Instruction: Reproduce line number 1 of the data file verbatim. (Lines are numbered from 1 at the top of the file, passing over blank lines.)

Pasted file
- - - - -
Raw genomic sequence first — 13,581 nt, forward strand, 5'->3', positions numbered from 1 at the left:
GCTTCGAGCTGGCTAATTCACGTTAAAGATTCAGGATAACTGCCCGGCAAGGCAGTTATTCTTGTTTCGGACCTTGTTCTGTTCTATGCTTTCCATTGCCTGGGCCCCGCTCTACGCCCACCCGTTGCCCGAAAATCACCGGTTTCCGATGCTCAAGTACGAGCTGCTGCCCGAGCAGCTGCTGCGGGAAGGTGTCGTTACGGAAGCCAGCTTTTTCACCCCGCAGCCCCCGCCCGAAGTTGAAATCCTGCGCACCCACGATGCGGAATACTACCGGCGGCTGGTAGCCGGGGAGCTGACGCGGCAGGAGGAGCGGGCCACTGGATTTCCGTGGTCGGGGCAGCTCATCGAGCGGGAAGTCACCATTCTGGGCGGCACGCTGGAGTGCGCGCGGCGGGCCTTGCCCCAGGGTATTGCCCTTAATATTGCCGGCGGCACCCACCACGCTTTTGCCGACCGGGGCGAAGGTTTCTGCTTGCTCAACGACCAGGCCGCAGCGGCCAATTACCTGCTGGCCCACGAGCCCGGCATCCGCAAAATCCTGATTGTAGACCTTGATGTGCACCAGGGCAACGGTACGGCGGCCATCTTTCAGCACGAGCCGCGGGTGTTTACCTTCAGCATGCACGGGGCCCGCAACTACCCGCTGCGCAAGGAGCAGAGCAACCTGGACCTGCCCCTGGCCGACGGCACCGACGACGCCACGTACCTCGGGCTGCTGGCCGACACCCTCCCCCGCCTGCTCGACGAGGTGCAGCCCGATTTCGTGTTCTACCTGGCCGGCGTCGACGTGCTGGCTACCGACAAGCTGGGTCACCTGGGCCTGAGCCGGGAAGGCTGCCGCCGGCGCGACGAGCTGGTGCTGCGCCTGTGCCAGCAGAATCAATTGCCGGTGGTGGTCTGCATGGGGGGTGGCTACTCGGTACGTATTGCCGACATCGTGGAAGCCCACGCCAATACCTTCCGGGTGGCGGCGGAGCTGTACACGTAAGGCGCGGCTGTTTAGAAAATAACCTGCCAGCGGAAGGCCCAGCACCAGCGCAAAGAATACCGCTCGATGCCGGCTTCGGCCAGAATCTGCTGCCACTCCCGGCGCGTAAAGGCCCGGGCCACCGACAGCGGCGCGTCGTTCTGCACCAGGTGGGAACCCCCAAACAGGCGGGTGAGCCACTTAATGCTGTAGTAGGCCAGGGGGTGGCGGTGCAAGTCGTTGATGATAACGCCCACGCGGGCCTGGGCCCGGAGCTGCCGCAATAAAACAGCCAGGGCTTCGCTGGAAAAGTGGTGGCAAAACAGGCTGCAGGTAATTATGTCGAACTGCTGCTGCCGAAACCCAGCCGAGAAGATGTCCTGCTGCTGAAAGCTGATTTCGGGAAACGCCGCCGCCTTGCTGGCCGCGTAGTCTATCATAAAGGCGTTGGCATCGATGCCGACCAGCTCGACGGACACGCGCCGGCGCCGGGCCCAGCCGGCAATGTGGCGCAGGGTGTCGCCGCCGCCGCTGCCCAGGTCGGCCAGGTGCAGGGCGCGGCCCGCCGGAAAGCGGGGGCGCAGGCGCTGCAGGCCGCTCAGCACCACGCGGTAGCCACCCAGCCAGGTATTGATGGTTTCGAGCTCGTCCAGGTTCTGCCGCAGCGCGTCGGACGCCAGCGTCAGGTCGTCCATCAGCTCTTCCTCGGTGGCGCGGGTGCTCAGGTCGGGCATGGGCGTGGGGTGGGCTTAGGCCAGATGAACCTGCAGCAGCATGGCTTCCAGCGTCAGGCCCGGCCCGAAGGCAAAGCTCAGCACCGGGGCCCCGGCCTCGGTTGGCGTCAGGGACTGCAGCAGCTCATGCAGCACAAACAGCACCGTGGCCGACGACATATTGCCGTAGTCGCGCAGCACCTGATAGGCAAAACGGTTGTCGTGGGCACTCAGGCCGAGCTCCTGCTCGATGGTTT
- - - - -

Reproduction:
Raw genomic sequence first — 13,581 nt, forward strand, 5'->3', positions numbered from 1 at the left: